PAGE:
Our education editor wrote it best last week: “We’re spending a year using our collective reporting and engagement might to focus on nontraditional students.”
In her piece outlining Education Lab’s focus this year on specialized education, editor Joy Resmovits said the category “includes students with disabilities, but it also includes students who have crossed paths with the justice system, and kids who simply have different skills and smarts from the ones that translate into academic success.”
We’re interested in students whose needs are not being met by the public education system. And we need your help.
Education Lab’s Interesting Questions series — or Ed Lab IQ — is back, and that’s where you come in.
We’re looking for two things: 1) Your questions about all types of nontraditional students and 2) Your success stories specifically in special education.
You can submit both your questions and solutions below.
When we’ve received enough questions, we’ll put some of the most interesting ones we can answer up for a vote. So not only can you submit questions, you’ll also help decide which ones our reporters investigate.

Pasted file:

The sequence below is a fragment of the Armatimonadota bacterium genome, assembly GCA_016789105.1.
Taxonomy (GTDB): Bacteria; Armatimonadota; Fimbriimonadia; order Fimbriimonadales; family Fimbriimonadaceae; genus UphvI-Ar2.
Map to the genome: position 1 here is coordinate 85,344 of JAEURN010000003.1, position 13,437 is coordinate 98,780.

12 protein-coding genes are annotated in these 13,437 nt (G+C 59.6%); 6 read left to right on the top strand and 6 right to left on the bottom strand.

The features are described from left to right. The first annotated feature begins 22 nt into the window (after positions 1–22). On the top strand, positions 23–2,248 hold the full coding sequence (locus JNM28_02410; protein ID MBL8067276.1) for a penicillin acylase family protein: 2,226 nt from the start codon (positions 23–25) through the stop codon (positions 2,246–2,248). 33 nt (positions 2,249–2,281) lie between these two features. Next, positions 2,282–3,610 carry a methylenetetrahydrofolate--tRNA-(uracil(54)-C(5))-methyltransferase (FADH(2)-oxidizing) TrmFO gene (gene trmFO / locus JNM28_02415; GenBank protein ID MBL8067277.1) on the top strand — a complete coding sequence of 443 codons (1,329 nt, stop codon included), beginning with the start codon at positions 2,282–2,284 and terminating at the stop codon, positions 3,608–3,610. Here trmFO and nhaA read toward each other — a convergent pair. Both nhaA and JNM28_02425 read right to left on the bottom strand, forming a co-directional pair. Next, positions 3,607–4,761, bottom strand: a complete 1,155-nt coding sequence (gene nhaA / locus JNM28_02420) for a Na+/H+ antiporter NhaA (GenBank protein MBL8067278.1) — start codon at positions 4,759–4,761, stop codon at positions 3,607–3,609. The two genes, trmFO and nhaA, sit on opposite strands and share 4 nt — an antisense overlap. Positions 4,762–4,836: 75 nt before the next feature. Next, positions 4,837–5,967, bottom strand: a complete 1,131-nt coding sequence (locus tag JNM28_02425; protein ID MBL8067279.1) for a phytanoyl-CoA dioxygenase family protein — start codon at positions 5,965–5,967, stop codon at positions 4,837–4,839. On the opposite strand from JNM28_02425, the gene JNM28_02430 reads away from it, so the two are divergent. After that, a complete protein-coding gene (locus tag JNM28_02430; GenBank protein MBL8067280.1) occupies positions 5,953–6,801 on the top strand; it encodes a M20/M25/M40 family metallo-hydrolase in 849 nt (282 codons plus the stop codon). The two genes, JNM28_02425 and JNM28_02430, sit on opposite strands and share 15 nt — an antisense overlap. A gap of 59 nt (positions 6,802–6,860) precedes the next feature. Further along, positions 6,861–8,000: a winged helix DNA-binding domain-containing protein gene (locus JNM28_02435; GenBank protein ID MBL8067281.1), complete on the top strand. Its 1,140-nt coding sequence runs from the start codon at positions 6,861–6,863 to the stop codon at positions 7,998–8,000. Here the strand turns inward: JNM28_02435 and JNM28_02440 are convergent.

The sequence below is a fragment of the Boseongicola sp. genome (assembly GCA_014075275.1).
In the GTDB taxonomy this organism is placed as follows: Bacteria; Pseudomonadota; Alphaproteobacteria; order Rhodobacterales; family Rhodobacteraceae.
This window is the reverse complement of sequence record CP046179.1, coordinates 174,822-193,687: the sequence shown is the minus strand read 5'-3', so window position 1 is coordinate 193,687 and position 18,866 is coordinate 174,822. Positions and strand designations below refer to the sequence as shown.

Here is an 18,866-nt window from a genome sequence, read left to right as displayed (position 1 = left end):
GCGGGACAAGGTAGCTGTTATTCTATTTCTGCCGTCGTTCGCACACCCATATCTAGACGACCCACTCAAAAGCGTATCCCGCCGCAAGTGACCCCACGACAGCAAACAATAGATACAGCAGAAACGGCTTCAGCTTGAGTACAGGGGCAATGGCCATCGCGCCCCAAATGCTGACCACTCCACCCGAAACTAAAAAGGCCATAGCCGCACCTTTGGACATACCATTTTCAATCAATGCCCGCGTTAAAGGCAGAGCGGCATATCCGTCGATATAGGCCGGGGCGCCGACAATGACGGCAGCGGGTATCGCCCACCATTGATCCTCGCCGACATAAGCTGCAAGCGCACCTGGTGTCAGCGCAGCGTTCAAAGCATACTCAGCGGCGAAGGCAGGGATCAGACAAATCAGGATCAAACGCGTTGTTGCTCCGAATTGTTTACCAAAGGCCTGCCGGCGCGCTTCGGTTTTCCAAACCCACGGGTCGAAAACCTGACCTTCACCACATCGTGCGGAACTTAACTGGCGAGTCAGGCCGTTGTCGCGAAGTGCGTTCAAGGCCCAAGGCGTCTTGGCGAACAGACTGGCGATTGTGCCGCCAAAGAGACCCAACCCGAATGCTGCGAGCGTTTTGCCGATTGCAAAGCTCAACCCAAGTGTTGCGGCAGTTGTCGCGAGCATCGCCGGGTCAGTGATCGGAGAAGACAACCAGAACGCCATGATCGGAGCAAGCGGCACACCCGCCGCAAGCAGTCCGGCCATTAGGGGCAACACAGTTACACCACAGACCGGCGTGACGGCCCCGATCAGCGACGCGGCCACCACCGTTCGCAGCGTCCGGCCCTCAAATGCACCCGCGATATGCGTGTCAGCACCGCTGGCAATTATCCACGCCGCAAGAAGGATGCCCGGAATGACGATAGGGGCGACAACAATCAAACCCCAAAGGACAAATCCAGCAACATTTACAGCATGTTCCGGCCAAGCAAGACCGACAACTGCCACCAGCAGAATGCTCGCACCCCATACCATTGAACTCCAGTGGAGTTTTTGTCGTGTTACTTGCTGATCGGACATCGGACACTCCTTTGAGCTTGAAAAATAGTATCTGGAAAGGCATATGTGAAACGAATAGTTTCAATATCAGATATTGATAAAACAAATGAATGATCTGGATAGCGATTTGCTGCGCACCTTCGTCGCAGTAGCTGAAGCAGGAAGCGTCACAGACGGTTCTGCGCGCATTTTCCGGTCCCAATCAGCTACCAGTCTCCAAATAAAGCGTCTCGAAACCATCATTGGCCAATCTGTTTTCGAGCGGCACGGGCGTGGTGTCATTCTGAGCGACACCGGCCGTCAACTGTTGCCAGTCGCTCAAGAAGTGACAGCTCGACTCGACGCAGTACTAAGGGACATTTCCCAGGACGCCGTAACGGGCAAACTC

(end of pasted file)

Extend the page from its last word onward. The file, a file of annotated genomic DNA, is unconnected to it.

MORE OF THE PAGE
If you’re not sure what types of questions to ask, here are some examples:
- How are students identified for special-education services?
- Who gets sent to alternative schools, and what happens to them there?
- What steps can families take if they’re not happy with the services their child is receiving?
- What does vocational education look like in Washington state?
- How can I learn about my child’s English learner status?
For the success stories part, many of our readers know Education Lab spotlights promising solutions to problems in education. But to bring you powerful solutions journalism, we need to find the schools with the best approaches.
We’re looking for schools and districts handling special education exceptionally well. We hope to write about them and learn how their practices can be applied in Seattle and Washington.